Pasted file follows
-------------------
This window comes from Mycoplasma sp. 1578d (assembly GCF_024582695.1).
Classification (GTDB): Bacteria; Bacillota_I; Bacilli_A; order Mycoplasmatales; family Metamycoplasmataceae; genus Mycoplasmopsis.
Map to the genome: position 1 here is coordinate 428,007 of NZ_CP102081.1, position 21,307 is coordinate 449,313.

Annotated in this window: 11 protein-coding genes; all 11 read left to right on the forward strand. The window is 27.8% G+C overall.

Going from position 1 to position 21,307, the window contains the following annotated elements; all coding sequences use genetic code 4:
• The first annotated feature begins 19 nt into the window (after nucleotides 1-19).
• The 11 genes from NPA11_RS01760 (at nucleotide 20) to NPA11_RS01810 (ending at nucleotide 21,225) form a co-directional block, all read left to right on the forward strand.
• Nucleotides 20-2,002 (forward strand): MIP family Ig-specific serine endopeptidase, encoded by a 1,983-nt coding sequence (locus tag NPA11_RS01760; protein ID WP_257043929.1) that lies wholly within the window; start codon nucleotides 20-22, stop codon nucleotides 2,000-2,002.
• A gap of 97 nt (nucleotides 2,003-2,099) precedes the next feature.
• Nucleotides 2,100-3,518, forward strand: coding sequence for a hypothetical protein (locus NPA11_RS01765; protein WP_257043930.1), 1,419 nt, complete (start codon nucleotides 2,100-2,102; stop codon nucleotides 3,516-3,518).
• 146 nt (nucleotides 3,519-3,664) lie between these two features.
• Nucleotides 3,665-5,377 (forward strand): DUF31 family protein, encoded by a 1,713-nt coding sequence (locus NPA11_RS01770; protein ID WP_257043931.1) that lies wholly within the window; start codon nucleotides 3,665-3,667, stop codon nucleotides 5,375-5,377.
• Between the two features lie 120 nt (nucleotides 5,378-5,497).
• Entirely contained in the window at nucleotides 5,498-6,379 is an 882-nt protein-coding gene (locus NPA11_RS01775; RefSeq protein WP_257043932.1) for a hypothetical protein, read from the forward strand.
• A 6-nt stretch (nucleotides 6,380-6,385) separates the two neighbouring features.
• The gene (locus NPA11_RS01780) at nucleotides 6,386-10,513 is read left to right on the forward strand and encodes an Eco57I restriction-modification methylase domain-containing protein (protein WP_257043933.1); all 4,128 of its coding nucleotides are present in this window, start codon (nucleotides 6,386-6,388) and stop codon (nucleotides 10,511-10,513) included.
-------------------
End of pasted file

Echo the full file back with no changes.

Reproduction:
This window comes from Mycoplasma sp. 1578d (assembly GCF_024582695.1).
Classification (GTDB): Bacteria; Bacillota_I; Bacilli_A; order Mycoplasmatales; family Metamycoplasmataceae; genus Mycoplasmopsis.
Map to the genome: position 1 here is coordinate 428,007 of NZ_CP102081.1, position 21,307 is coordinate 449,313.

Annotated in this window: 11 protein-coding genes; all 11 read left to right on the forward strand. The window is 27.8% G+C overall.

Going from position 1 to position 21,307, the window contains the following annotated elements; all coding sequences use genetic code 4:
• The first annotated feature begins 19 nt into the window (after nucleotides 1-19).
• The 11 genes from NPA11_RS01760 (at nucleotide 20) to NPA11_RS01810 (ending at nucleotide 21,225) form a co-directional block, all read left to right on the forward strand.
• Nucleotides 20-2,002 (forward strand): MIP family Ig-specific serine endopeptidase, encoded by a 1,983-nt coding sequence (locus tag NPA11_RS01760; protein ID WP_257043929.1) that lies wholly within the window; start codon nucleotides 20-22, stop codon nucleotides 2,000-2,002.
• A gap of 97 nt (nucleotides 2,003-2,099) precedes the next feature.
• Nucleotides 2,100-3,518, forward strand: coding sequence for a hypothetical protein (locus NPA11_RS01765; protein WP_257043930.1), 1,419 nt, complete (start codon nucleotides 2,100-2,102; stop codon nucleotides 3,516-3,518).
• 146 nt (nucleotides 3,519-3,664) lie between these two features.
• Nucleotides 3,665-5,377 (forward strand): DUF31 family protein, encoded by a 1,713-nt coding sequence (locus NPA11_RS01770; protein ID WP_257043931.1) that lies wholly within the window; start codon nucleotides 3,665-3,667, stop codon nucleotides 5,375-5,377.
• Between the two features lie 120 nt (nucleotides 5,378-5,497).
• Entirely contained in the window at nucleotides 5,498-6,379 is an 882-nt protein-coding gene (locus NPA11_RS01775; RefSeq protein WP_257043932.1) for a hypothetical protein, read from the forward strand.
• A 6-nt stretch (nucleotides 6,380-6,385) separates the two neighbouring features.
• The gene (locus NPA11_RS01780) at nucleotides 6,386-10,513 is read left to right on the forward strand and encodes an Eco57I restriction-modification methylase domain-containing protein (protein WP_257043933.1); all 4,128 of its coding nucleotides are present in this window, start codon (nucleotides 6,386-6,388) and stop codon (nucleotides 10,511-10,513) included.